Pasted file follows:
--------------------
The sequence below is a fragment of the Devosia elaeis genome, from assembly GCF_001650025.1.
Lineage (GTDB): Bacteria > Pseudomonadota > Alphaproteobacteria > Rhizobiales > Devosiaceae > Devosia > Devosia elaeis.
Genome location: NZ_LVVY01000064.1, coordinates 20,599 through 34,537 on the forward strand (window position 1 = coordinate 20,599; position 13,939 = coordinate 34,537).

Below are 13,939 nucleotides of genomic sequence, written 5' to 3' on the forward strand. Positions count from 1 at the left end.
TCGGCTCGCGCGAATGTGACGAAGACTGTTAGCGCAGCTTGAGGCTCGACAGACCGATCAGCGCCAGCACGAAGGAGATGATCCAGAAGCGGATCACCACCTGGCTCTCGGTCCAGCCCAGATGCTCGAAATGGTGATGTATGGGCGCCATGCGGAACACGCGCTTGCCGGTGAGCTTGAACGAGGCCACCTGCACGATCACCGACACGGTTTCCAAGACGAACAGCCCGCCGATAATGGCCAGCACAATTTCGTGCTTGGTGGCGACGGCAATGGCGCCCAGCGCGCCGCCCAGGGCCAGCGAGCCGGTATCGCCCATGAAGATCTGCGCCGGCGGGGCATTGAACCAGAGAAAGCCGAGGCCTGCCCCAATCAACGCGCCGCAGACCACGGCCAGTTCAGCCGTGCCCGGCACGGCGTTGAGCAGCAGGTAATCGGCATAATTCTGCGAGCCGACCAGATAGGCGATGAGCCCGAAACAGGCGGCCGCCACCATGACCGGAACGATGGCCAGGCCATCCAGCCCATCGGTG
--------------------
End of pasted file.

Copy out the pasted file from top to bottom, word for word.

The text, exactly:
The sequence below is a fragment of the Devosia elaeis genome, from assembly GCF_001650025.1.
Lineage (GTDB): Bacteria > Pseudomonadota > Alphaproteobacteria > Rhizobiales > Devosiaceae > Devosia > Devosia elaeis.
Genome location: NZ_LVVY01000064.1, coordinates 20,599 through 34,537 on the forward strand (window position 1 = coordinate 20,599; position 13,939 = coordinate 34,537).

Below are 13,939 nucleotides of genomic sequence, written 5' to 3' on the forward strand. Positions count from 1 at the left end.
TCGGCTCGCGCGAATGTGACGAAGACTGTTAGCGCAGCTTGAGGCTCGACAGACCGATCAGCGCCAGCACGAAGGAGATGATCCAGAAGCGGATCACCACCTGGCTCTCGGTCCAGCCCAGATGCTCGAAATGGTGATGTATGGGCGCCATGCGGAACACGCGCTTGCCGGTGAGCTTGAACGAGGCCACCTGCACGATCACCGACACGGTTTCCAAGACGAACAGCCCGCCGATAATGGCCAGCACAATTTCGTGCTTGGTGGCGACGGCAATGGCGCCCAGCGCGCCGCCCAGGGCCAGCGAGCCGGTATCGCCCATGAAGATCTGCGCCGGCGGGGCATTGAACCAGAGAAAGCCGAGGCCTGCCCCAATCAACGCGCCGCAGACCACGGCCAGTTCAGCCGTGCCCGGCACGGCGTTGAGCAGCAGGTAATCGGCATAATTCTGCGAGCCGACCAGATAGGCGATGAGCCCGAAACAGGCGGCCGCCACCATGACCGGAACGATGGCCAGGCCATCCAGCCCATCGGTG